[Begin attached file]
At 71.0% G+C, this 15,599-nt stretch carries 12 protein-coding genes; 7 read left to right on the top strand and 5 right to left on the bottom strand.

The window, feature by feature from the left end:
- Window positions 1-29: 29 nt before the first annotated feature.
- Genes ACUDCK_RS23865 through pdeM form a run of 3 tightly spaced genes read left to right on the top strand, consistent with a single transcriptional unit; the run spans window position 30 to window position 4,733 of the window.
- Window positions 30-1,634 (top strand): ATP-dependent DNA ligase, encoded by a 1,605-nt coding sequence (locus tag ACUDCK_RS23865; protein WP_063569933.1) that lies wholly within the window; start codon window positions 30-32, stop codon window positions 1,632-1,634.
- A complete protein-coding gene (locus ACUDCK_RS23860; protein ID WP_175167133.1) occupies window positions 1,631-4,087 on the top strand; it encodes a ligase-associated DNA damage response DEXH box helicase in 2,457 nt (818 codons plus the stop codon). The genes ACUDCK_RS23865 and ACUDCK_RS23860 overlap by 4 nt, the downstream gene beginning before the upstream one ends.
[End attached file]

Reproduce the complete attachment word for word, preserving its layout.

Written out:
At 71.0% G+C, this 15,599-nt stretch carries 12 protein-coding genes; 7 read left to right on the top strand and 5 right to left on the bottom strand.

The window, feature by feature from the left end:
- Window positions 1-29: 29 nt before the first annotated feature.
- Genes ACUDCK_RS23865 through pdeM form a run of 3 tightly spaced genes read left to right on the top strand, consistent with a single transcriptional unit; the run spans window position 30 to window position 4,733 of the window.
- Window positions 30-1,634 (top strand): ATP-dependent DNA ligase, encoded by a 1,605-nt coding sequence (locus tag ACUDCK_RS23865; protein WP_063569933.1) that lies wholly within the window; start codon window positions 30-32, stop codon window positions 1,632-1,634.
- A complete protein-coding gene (locus ACUDCK_RS23860; protein ID WP_175167133.1) occupies window positions 1,631-4,087 on the top strand; it encodes a ligase-associated DNA damage response DEXH box helicase in 2,457 nt (818 codons plus the stop codon). The genes ACUDCK_RS23865 and ACUDCK_RS23860 overlap by 4 nt, the downstream gene beginning before the upstream one ends.